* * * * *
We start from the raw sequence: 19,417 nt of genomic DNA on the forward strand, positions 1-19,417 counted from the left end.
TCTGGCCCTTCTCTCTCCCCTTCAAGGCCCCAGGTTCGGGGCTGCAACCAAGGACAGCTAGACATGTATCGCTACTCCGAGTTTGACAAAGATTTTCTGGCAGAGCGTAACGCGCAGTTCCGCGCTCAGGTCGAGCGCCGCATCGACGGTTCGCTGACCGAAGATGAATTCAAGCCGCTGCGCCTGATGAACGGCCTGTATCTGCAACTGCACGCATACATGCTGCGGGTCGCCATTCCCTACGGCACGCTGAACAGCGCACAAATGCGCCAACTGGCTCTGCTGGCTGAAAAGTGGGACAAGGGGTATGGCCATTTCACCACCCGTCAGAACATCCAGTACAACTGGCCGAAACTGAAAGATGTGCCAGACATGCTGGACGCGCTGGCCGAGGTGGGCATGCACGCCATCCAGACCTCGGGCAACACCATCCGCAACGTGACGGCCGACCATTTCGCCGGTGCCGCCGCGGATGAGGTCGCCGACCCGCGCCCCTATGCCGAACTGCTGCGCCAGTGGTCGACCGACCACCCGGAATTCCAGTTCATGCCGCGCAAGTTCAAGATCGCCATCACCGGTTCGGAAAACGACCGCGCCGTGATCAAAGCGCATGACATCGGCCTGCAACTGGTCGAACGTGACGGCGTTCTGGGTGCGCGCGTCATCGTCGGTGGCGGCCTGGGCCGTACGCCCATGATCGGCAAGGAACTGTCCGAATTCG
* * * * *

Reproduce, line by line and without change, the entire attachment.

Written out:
We start from the raw sequence: 19,417 nt of genomic DNA on the forward strand, positions 1-19,417 counted from the left end.
TCTGGCCCTTCTCTCTCCCCTTCAAGGCCCCAGGTTCGGGGCTGCAACCAAGGACAGCTAGACATGTATCGCTACTCCGAGTTTGACAAAGATTTTCTGGCAGAGCGTAACGCGCAGTTCCGCGCTCAGGTCGAGCGCCGCATCGACGGTTCGCTGACCGAAGATGAATTCAAGCCGCTGCGCCTGATGAACGGCCTGTATCTGCAACTGCACGCATACATGCTGCGGGTCGCCATTCCCTACGGCACGCTGAACAGCGCACAAATGCGCCAACTGGCTCTGCTGGCTGAAAAGTGGGACAAGGGGTATGGCCATTTCACCACCCGTCAGAACATCCAGTACAACTGGCCGAAACTGAAAGATGTGCCAGACATGCTGGACGCGCTGGCCGAGGTGGGCATGCACGCCATCCAGACCTCGGGCAACACCATCCGCAACGTGACGGCCGACCATTTCGCCGGTGCCGCCGCGGATGAGGTCGCCGACCCGCGCCCCTATGCCGAACTGCTGCGCCAGTGGTCGACCGACCACCCGGAATTCCAGTTCATGCCGCGCAAGTTCAAGATCGCCATCACCGGTTCGGAAAACGACCGCGCCGTGATCAAAGCGCATGACATCGGCCTGCAACTGGTCGAACGTGACGGCGTTCTGGGTGCGCGCGTCATCGTCGGTGGCGGCCTGGGCCGTACGCCCATGATCGGCAAGGAACTGTCCGAATTCG